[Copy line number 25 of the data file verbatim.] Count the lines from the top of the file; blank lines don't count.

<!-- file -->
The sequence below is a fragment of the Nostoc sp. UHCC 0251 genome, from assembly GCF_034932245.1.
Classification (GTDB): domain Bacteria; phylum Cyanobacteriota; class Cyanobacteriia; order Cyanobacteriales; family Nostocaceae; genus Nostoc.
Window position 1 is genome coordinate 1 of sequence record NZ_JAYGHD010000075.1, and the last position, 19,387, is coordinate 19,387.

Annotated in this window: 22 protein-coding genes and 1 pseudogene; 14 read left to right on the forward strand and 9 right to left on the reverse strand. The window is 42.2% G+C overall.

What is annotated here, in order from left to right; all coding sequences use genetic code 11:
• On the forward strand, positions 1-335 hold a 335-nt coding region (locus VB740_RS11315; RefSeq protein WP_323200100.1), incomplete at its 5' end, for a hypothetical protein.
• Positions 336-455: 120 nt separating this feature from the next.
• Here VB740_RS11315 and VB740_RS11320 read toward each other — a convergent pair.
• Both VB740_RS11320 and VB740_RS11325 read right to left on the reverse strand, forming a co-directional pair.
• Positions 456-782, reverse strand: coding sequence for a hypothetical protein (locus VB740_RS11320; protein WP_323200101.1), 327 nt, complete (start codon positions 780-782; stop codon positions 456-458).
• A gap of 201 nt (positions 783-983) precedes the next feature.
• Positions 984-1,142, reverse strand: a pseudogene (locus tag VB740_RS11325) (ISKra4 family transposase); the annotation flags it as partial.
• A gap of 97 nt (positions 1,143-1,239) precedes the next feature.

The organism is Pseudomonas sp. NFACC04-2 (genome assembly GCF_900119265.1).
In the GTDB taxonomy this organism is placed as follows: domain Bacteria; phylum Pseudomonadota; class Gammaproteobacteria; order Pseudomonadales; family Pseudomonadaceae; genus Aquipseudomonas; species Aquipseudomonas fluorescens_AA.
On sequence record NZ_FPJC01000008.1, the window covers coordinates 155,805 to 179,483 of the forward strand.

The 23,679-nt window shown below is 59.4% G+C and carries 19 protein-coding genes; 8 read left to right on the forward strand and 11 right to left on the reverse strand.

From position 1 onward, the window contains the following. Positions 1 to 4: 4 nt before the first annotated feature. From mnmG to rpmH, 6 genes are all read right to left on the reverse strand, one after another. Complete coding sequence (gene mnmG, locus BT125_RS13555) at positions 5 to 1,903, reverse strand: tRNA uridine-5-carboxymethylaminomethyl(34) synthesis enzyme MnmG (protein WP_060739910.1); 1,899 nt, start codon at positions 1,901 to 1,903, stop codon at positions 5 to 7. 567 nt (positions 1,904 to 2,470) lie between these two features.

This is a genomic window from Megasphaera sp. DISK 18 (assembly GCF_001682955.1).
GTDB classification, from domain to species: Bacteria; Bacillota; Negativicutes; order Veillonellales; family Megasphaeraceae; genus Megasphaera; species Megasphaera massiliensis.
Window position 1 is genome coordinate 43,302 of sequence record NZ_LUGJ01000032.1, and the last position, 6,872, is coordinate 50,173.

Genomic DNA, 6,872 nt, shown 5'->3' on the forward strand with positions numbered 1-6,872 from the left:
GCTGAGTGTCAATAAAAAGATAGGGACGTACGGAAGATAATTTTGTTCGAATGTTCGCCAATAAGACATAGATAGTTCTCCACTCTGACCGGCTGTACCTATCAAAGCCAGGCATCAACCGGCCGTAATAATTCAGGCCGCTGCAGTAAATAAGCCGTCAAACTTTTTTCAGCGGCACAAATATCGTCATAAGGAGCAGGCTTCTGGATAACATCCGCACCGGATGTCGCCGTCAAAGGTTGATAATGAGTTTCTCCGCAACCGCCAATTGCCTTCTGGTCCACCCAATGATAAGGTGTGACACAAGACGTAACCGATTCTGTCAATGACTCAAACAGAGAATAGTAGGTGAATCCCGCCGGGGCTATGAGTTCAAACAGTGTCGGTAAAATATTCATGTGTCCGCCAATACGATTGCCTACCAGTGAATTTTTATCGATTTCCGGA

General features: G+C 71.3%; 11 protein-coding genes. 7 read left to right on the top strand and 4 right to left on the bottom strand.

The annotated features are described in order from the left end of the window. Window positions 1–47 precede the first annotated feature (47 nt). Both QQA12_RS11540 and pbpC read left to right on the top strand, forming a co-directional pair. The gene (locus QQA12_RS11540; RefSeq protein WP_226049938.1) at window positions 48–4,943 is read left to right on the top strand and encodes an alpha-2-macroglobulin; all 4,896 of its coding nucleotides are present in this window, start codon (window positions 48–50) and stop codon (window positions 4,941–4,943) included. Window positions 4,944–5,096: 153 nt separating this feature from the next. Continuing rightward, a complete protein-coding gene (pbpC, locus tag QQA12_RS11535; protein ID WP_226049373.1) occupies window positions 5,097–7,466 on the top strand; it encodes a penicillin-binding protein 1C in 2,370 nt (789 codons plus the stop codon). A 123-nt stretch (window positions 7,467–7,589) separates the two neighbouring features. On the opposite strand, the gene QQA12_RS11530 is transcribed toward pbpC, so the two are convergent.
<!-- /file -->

The annotated features are described in order from the left end of the window. Window positions 1–47 precede the first annotated feature (47 nt). Both QQA12_RS11540 and pbpC read left to right on the top strand, forming a co-directional pair. The gene (locus QQA12_RS11540; RefSeq protein WP_226049938.1) at window positions 48–4,943 is read left to right on the top strand and encodes an alpha-2-macroglobulin; all 4,896 of its coding nucleotides are present in this window, start codon (window positions 48–50) and stop codon (window positions 4,941–4,943) included. Window positions 4,944–5,096: 153 nt separating this feature from the next. Continuing rightward, a complete protein-coding gene (pbpC, locus tag QQA12_RS11535; protein ID WP_226049373.1) occupies window positions 5,097–7,466 on the top strand; it encodes a penicillin-binding protein 1C in 2,370 nt (789 codons plus the stop codon). A 123-nt stretch (window positions 7,467–7,589) separates the two neighbouring features. On the opposite strand, the gene QQA12_RS11530 is transcribed toward pbpC, so the two are convergent.